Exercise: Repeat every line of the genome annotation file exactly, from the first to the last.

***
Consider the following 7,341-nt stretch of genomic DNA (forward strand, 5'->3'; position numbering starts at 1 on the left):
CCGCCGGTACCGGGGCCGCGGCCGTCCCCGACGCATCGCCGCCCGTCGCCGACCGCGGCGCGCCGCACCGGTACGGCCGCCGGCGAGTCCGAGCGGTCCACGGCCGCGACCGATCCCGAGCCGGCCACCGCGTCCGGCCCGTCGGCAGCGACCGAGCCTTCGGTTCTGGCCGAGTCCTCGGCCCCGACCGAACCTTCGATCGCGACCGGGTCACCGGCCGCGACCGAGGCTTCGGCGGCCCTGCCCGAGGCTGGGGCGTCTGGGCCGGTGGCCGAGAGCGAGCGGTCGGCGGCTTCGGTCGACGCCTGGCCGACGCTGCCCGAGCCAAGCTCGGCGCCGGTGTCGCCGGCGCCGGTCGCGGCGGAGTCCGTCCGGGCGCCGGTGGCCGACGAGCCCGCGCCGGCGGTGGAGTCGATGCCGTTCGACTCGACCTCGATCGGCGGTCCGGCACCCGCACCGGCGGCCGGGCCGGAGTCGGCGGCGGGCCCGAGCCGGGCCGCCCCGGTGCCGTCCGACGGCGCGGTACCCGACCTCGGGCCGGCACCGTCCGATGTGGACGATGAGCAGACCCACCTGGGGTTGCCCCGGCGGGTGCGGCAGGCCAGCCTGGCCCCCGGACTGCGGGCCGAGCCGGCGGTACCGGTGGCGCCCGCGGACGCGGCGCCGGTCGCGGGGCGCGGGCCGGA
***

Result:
Consider the following 7,341-nt stretch of genomic DNA (forward strand, 5'->3'; position numbering starts at 1 on the left):
CCGCCGGTACCGGGGCCGCGGCCGTCCCCGACGCATCGCCGCCCGTCGCCGACCGCGGCGCGCCGCACCGGTACGGCCGCCGGCGAGTCCGAGCGGTCCACGGCCGCGACCGATCCCGAGCCGGCCACCGCGTCCGGCCCGTCGGCAGCGACCGAGCCTTCGGTTCTGGCCGAGTCCTCGGCCCCGACCGAACCTTCGATCGCGACCGGGTCACCGGCCGCGACCGAGGCTTCGGCGGCCCTGCCCGAGGCTGGGGCGTCTGGGCCGGTGGCCGAGAGCGAGCGGTCGGCGGCTTCGGTCGACGCCTGGCCGACGCTGCCCGAGCCAAGCTCGGCGCCGGTGTCGCCGGCGCCGGTCGCGGCGGAGTCCGTCCGGGCGCCGGTGGCCGACGAGCCCGCGCCGGCGGTGGAGTCGATGCCGTTCGACTCGACCTCGATCGGCGGTCCGGCACCCGCACCGGCGGCCGGGCCGGAGTCGGCGGCGGGCCCGAGCCGGGCCGCCCCGGTGCCGTCCGACGGCGCGGTACCCGACCTCGGGCCGGCACCGTCCGATGTGGACGATGAGCAGACCCACCTGGGGTTGCCCCGGCGGGTGCGGCAGGCCAGCCTGGCCCCCGGACTGCGGGCCGAGCCGGCGGTACCGGTGGCGCCCGCGGACGCGGCGCCGGTCGCGGGGCGCGGGCCGGA